Tuesday, May 23, 2017
The next requirement for effective prayer is that we should pray with the authority of Jesus. Jesus said that He will do whatever we ask in His name so that the Father will be glorified (John 14:13-14). Our prayers should be made in Jesus name. They must also be in line with His Word and His character. That brings us to the third requirement, which is that our prayers should be in line with God's will. Jesus told us that, when we pray, we should ask that God's will be done here on earth, just as it is in heaven (Matthew 6:10). For more about praying for God's will, see my post for May 22, 2017, Thy Will Be Done.
The fourth requirement for effective prayer is that our lives must be aligned with God's will and His commands. We must be living according to God's Word if we expect Him to hear our prayers and answer them. 1 John 3:21-22 tells us that we may have confidence before God and will receive an answer to our prayers when we keep His commands and live in a manner that is pleasing to Him. As Jesus told us, when we seek God's kingdom and God's righteousness before anything else, then we will receive the things that we need (Matthew 6:33).
The last thing needed for prayer to be effective is persistence. We must persevere in prayer, never losing heart, as Jesus taught us in the parable of the persistent widow (Luke 18:1-7). We should devote ourselves to prayer (Colossians 4:2). And we must persist in our belief that God hears us and He will answer our prayers.
Monday, May 22, 2017
When we go to God in prayer, it is important that we speak to Him and present our needs to Him. But it is equally, if not more important, to be still and listen for God's voice and to seek His will in the requests that we bring to Him. Jesus gave us an example of how we should pray in the prayer that we now call The Lord's Prayer. A part of that prayer is praying for God to let His will be done (Matthew 6:10).
Jesus modeled that example for us in the Garden of Gethsemane where He prayed on the night before He died for us. Jesus prayed that night that God would take away the cup of suffering that He was about to bear. But, Jesus didn't make that request and then just leave it at that. He followed it by saying, "Not my will but yours be done." (Mark 14:36) Jesus understood that God's will is perfect and He was willing to submit to His will, even if it meant that He would suffer.
When we are presenting our needs before God, we should follow the example set by Jesus. We should present the need, but then tell God that we want His will to be done, even if it means that the answer we desire is not the answer that we get. When we seek God's will rather than our own, we can be confident that God hears our prayers and that we will receive the answer that is His will for us (1 John 5:14-15).
Jesus prayed for God to take away His cup of suffering, but He also prayed that God's will be done. It was God's will that Jesus face that suffering, but God gave Him the strength and the ability to endure it. God's will for us will never be something that will hurt us. His plans for us are to prosper us and not to harm us, to give us hope and a future (Jeremiah 29:11). So, we can be sure that, if God's will in the needs we present to Him does not bring the answer we hoped for, God will give us the ability to accept that will and strength and peace in our circumstances.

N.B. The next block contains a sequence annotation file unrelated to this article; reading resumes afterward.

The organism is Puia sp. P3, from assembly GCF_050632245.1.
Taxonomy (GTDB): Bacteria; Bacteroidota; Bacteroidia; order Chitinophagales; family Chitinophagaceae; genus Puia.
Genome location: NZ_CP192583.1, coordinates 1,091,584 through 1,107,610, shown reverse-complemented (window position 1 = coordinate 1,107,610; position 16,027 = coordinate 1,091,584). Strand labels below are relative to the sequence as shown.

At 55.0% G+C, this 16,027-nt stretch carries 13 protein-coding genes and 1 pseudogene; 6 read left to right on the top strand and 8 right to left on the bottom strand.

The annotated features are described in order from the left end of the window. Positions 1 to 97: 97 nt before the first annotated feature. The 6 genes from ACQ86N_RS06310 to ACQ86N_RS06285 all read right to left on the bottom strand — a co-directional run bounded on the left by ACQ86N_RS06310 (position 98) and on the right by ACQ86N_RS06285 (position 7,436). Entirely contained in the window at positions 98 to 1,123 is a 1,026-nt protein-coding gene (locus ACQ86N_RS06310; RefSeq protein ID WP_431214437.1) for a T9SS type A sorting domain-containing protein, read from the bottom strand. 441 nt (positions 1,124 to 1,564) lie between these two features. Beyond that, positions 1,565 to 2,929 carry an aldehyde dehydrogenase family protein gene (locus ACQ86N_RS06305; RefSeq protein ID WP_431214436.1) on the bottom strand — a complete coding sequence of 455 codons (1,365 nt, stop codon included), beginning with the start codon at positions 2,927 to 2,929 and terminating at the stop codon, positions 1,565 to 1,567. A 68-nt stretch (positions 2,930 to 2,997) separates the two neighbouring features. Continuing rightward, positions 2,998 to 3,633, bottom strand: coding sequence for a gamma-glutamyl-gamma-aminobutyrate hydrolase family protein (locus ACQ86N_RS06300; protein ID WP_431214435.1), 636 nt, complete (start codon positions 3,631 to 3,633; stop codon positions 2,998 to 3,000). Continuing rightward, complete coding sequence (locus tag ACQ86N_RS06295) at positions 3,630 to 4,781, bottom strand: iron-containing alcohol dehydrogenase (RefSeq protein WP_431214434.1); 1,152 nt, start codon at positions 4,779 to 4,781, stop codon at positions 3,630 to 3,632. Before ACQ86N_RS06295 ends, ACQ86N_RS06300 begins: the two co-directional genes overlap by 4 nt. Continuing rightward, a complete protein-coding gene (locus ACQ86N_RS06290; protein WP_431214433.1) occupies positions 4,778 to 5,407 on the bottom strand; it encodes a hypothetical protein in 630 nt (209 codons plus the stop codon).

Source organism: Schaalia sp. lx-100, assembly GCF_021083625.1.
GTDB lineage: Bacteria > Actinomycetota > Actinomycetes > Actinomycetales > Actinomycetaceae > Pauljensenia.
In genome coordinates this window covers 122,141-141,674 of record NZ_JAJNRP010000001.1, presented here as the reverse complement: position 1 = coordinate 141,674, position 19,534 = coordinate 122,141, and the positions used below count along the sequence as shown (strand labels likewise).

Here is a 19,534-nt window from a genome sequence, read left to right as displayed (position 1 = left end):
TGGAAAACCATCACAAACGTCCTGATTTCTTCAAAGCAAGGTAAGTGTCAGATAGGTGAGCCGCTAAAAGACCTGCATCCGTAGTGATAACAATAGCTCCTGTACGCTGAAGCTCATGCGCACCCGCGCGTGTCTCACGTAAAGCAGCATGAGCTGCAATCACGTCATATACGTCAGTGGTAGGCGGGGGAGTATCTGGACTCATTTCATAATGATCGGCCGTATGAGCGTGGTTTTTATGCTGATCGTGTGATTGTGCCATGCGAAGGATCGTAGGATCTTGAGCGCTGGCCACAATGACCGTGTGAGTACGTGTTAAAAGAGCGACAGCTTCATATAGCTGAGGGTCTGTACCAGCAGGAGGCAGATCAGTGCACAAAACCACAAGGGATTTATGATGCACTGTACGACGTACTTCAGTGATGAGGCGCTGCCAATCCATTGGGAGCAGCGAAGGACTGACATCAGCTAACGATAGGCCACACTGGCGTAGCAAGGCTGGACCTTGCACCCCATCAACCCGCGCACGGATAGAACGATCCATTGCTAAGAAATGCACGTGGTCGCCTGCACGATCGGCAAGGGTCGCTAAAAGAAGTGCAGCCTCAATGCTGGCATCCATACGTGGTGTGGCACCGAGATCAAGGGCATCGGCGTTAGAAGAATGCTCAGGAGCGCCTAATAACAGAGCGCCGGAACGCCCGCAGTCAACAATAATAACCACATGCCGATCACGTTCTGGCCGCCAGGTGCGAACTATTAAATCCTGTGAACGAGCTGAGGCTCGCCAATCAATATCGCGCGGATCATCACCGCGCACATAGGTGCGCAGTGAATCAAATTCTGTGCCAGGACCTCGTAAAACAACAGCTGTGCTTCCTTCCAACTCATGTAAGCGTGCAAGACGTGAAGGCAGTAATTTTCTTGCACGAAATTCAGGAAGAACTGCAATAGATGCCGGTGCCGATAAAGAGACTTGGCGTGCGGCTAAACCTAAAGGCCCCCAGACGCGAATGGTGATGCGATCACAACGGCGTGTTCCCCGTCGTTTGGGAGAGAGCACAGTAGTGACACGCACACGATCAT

Sunday, May 21, 2017
Before creating the world in which we live, the earth was formless, empty, and surrounded in complete darkness (Genesis 1:2). So, God created light, then separated it from the darkness. Light was the first thing God created and the first thing that He said was good. Light is a part of God's divine nature. He wraps Himself in light (Psalm 104:2).
As children of God, and followers of Christ, we are also children of the light. But, this was not always so. Just as the earth was once surrounded in darkness, because of the evil of sin, we were also surrounded in darkness (Ephesians 5:8). But, because of His infinite love for us, God brought us out of the darkness through His Son, Jesus. Jesus is the light of the world. When we choose to walk in His light, when we follow that light, we will never again walk in darkness (John 8:12). When we live by the truth of God's Word, we no longer live in darkness, but instead live in the light. And, when we live in the light, our lives will reflect the fruit of that light, which is goodness, righteousness, and truth (Ephesians 5:9).
As followers of Jesus, we are called to be more like Him. Jesus wants us to be the light of the world. He wants us to shine our light, of which He is the source, into all the world. When we do, then people will see the things that we do, the good that we do in Jesus' name, and God will be glorified (Matthew 5:14-15). This world is still surrounded by or filled with darkness, a spiritual darkness. Our calling is not to keep the light to ourselves, but to display it for all to see. Let your light shine so that, through you, others will be drawn to the source of that light, Jesus.
Friday, May 19, 2017